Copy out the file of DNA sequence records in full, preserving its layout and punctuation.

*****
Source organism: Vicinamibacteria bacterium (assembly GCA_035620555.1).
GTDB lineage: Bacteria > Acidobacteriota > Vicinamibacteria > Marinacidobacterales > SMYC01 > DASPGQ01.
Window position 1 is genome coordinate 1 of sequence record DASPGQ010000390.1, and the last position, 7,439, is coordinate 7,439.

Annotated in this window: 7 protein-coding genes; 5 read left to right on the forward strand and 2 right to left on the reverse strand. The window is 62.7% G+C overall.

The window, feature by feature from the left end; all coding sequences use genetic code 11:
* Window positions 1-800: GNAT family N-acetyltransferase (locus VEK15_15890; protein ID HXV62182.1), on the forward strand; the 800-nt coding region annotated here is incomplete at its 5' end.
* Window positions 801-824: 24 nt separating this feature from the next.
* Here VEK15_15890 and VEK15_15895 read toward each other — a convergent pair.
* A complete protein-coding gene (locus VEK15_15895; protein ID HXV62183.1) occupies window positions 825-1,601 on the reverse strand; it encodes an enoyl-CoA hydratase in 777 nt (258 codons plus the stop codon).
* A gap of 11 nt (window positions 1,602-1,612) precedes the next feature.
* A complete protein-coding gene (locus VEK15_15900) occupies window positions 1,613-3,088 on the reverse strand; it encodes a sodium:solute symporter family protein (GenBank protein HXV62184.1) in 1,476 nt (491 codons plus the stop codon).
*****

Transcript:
Source organism: Vicinamibacteria bacterium (assembly GCA_035620555.1).
GTDB lineage: Bacteria > Acidobacteriota > Vicinamibacteria > Marinacidobacterales > SMYC01 > DASPGQ01.
Window position 1 is genome coordinate 1 of sequence record DASPGQ010000390.1, and the last position, 7,439, is coordinate 7,439.

Annotated in this window: 7 protein-coding genes; 5 read left to right on the forward strand and 2 right to left on the reverse strand. The window is 62.7% G+C overall.

The window, feature by feature from the left end; all coding sequences use genetic code 11:
* Window positions 1-800: GNAT family N-acetyltransferase (locus VEK15_15890; protein ID HXV62182.1), on the forward strand; the 800-nt coding region annotated here is incomplete at its 5' end.
* Window positions 801-824: 24 nt separating this feature from the next.
* Here VEK15_15890 and VEK15_15895 read toward each other — a convergent pair.
* A complete protein-coding gene (locus VEK15_15895; protein ID HXV62183.1) occupies window positions 825-1,601 on the reverse strand; it encodes an enoyl-CoA hydratase in 777 nt (258 codons plus the stop codon).
* A gap of 11 nt (window positions 1,602-1,612) precedes the next feature.
* A complete protein-coding gene (locus VEK15_15900) occupies window positions 1,613-3,088 on the reverse strand; it encodes a sodium:solute symporter family protein (GenBank protein HXV62184.1) in 1,476 nt (491 codons plus the stop codon).